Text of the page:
Building Occupational Citizenship
Chapter 6: Occupational Dismantling and Commodification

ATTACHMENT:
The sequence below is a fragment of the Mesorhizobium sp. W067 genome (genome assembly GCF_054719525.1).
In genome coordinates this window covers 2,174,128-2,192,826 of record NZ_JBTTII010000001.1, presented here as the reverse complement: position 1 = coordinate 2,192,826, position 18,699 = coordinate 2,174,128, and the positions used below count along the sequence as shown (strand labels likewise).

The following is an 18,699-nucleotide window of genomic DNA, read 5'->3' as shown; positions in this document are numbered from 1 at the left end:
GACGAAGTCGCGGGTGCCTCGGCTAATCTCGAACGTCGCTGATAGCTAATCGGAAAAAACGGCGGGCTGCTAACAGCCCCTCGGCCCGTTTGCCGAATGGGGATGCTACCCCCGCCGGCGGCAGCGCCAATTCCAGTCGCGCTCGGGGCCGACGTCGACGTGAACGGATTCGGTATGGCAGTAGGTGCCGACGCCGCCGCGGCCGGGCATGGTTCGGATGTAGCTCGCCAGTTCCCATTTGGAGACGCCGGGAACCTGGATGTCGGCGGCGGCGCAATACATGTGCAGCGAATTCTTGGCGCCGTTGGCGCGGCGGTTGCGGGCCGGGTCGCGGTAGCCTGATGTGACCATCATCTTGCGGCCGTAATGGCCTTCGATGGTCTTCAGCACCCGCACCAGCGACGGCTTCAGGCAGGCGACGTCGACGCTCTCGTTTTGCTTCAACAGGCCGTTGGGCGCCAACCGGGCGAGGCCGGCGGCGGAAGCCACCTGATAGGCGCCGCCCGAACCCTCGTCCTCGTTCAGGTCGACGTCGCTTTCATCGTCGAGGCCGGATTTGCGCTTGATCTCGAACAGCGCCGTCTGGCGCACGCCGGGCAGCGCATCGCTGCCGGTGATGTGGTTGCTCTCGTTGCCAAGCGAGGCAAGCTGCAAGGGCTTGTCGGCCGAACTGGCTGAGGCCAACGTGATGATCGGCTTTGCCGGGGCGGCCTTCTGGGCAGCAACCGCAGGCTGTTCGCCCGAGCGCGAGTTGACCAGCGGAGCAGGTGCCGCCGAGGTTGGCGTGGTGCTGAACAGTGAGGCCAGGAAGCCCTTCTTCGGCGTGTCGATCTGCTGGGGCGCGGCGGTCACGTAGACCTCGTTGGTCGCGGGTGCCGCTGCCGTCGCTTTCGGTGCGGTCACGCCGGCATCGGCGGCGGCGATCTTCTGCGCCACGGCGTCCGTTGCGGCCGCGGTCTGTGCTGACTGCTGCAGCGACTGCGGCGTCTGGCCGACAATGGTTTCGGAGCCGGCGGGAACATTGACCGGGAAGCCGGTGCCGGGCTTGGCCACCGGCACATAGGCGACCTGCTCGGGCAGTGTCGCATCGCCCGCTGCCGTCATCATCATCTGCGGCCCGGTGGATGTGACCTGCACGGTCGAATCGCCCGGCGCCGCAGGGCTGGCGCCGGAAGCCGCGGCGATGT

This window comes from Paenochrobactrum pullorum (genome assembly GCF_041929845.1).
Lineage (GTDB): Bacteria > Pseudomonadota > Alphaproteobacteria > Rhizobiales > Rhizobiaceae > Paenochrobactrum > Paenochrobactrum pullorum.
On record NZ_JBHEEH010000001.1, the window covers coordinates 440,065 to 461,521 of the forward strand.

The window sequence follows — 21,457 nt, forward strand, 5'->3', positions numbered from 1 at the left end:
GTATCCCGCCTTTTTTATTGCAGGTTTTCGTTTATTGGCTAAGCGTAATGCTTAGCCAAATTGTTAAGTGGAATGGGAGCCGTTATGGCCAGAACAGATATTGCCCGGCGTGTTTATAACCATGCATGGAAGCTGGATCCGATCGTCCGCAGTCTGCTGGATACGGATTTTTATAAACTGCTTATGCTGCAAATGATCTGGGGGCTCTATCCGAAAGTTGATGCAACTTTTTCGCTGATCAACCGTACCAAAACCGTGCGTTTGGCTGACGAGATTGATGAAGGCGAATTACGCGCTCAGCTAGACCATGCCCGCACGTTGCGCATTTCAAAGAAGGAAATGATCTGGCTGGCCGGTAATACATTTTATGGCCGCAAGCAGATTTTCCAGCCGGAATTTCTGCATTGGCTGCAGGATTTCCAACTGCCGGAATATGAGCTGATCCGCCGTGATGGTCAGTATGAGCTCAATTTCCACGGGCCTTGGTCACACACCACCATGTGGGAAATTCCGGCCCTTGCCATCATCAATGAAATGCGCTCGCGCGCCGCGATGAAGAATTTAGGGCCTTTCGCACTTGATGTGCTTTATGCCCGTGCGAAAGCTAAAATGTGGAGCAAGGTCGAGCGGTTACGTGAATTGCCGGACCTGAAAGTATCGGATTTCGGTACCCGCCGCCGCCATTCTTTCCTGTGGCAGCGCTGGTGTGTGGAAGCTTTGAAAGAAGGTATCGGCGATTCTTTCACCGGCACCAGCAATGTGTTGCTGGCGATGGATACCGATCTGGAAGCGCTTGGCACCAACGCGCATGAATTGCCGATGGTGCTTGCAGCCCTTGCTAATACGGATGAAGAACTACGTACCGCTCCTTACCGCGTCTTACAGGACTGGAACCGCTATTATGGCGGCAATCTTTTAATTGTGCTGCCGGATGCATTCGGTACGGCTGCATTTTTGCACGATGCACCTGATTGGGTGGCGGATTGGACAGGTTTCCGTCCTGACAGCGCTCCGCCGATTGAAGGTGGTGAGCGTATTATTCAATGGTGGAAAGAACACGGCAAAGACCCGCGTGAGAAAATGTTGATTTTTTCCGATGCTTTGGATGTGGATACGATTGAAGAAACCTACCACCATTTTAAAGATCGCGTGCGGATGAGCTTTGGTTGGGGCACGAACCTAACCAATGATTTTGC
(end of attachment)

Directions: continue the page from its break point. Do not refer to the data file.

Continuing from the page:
6. Occupational dismantling and commodification INTRODUCTION In the Global Transformation, one sub-plot has scarcely been noticed. Initially, the neoliberals targeted regulations protecting employees through labour law, unions and collective bargaining. They successfully demonized unions as interfering with flexible labour markets. But once collective bargaining had shrivelled, progressives did not wake up to the new target, perhaps because those being attacked hardly counted as proletarians or ‘one of us’. The neo-liberals went after the professions, demanding they dismantle nonmarket practices and their communities and privileges. One barrier to labour commodification was the system of occupations. They can control the pace and intensity of work, set standards of efficiency and quality, codes of conduct and patterns of social responsibility towards clients, colleagues and friends. In the course of a transformation, once proud crafts or occupations lose status and autonomy while others emerge. But the dictates of a market society jeopardize occupational work in general. No occupational community has had an ideal structure consisting of equals indulging in deliberative democratic decision-making, with openly shared knowledge and an ability to monitor and limit opportunism, internal oppression and hierarchy. All tend towards oppressive inequalities that have to be combated from inside and outside their community. But they have acted to resist commodification. In their own way, occupations build up an ethos of dignified behaviour that places social values above opportunistic money-making. They build an ethical code, usually over generations. It involves a sense of trust, with ‘gentlemanly’, convivial values that place the occupation’s long-term interests...
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